There are cross-species hybrids BUT they usually belong to the same genus (for instance, a cockatoos and cockatiels have reproduced), but I have read about extremely rare exceptions....It would be VERY unlikely..but in certain circumstances, it has happened (for instance, sun conures have reproduced with macaws).

Here is a published account of 2 birds from different species AND genera reproducing:

Handbook of avian hybrids of the world - Google Books:
Agapornis canus (Grey Headed Lovebird) x Melopsittacus undulatus (Budgerigar)Page reported a hybrid that survived to leave the nest. Prestwich quotes Dr. Karl Russ; "A very interesting hybrid breeding has succeeded in the bird-room of Baron von Grote. AS this gentleman informs us, a short time ago a hybrid between a Madagascar Lovebird and a hen Budgerigar left the nest. This bird has the shape and markings of a Budgerigar, but the head, neck, and about half the upper surface show the colouration of a young Madagascar Lovebird. It is very strong and healthy." Prestwich says Russ's description indicates that the hybrid was fully reared.
 
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Rozalka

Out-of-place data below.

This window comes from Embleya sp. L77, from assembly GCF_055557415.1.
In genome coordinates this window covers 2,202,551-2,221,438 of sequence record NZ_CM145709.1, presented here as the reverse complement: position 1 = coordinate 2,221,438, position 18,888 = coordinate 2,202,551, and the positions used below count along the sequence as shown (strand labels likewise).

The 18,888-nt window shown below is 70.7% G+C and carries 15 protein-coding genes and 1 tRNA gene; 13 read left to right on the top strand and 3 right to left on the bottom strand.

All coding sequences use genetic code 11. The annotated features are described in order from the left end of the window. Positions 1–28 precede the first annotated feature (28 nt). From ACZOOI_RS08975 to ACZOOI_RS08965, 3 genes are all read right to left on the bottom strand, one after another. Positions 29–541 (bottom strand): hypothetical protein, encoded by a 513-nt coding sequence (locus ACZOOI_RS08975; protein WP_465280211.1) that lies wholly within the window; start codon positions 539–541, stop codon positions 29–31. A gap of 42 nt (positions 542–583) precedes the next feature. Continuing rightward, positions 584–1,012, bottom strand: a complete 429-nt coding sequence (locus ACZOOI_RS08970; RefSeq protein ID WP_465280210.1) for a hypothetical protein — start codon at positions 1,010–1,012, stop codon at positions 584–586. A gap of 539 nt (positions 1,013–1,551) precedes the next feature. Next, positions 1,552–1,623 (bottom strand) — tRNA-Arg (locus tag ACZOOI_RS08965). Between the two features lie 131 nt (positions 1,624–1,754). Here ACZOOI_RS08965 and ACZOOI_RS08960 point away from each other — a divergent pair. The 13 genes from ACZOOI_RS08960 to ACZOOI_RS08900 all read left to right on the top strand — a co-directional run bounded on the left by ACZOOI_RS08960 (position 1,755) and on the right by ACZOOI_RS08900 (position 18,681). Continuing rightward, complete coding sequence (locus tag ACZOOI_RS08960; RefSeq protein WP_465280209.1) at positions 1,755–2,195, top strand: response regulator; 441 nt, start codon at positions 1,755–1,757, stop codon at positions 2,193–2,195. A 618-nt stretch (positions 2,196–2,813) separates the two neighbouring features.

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No, there's no chance, if female will lay an egg, it is empty

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ALSO---Although it is VERY unlikely, but IN THEORY, the eggs could be viable..Technically, they are both "new world" parrots. There are cross-species hybrids BUT they usually belong to the same genus (for instance, a cockatoos and cockatiels have reproduced), but I have read about extremely rare exceptions....It would be VERY unlikely..but in certain circumstances, it has happened (for instance, sun conures have reproduced with macaws).

Here is a published account of 2 birds from different species AND genera reproducing:

Handbook of avian hybrids of the world - Google Books: